Budgeting Tips and Avoiding Spending Missteps as We Welcome 2024

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Earlier this month, the Federal Reserve Bank of New York released a frightening statistic:  One in three American households does not have $2,000 in cash available should an emergency occur. With the holidays just around the corner, spending will begin to rise this month. And while credit card balances creep up, bank account balances will sink down – not just with holiday spending but with the resumption of Federal student loan repayments, the continued impact of increased inflation, and the higher interest rates we’ve endured since the Federal Reserve started raising interest rates in March 2022.  Instead of dreading your email inbox and hiding from the mailman, commit to starting the New Year by creating a flexible and realistic budget or making a few adjustments to your current budget that will have lasting benefits in 2024 and beyond.

Here are a few budgeting tips and mistakes that parents can avoid to get their finances on track to ring in a “healthy and prosperous” New Year.  Start by implementing the historical 50/30/20 rule as best you can when it comes to dividing up your net (after deductions) take-home pay.  The 50/30/20 rule divides your money into three buckets and provides guidance concerning spending for 50% (necessary spending or needs), 30% (discretionary expenses or wants), and  20% (debt reduction and savings).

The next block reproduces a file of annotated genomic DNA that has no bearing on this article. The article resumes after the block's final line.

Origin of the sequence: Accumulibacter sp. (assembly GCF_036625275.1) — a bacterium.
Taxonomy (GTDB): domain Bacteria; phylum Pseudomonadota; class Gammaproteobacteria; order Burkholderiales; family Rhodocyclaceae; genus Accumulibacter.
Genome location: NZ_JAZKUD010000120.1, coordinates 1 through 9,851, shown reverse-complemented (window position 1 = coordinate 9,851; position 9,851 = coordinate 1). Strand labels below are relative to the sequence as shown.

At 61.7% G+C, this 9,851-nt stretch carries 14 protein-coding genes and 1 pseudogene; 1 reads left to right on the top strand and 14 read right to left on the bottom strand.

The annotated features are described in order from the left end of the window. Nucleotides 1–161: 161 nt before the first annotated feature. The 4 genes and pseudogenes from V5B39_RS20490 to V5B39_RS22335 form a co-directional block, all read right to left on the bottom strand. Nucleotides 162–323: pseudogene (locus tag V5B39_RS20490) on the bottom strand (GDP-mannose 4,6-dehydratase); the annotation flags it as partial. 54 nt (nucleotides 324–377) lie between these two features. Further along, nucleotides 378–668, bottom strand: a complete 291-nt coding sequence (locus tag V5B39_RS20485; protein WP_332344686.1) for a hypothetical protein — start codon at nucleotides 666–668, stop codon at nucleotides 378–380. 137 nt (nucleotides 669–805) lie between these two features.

The 50%:  includes housing, utilities, food, transportation, healthcare, and childcare.  While these are necessities, given inflation and increased interest rates, look for ways to lower these costs.  For example: lower the heat, turn off the lights and TV when leaving the room, clip weekly grocery coupons, and take a walk instead of a drive.  

The 30%:  is all about defining what you “need” versus what you “want”.  Included in this category are the discretionary items that may include social events like eating out, going to the movies or concerts, annual/monthly memberships, cable vs. streaming services, or buying something that you “want” but don’t necessarily “need” like upgrading to the latest iPhone.  Instead of buying a new, expensive wardrobe, consider renting clothes from online retailers for a special occasion.  Make your favorite coffee drink at home instead of driving to Starbucks and waiting in the drive-thru – you’ll save money on the coffee and the gas.

The 20%:  Last but not least, paying down debt and creating/increasing your savings.  Over 36 million Americans have Federal student loans that began making a payment in October after a 43-month deferral.  Of these 36 million, over four (4) million also have Private student loans.  They are now responsible for paying both loans every month.

Budgeting Mistakes

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  • Not having and/or following a budget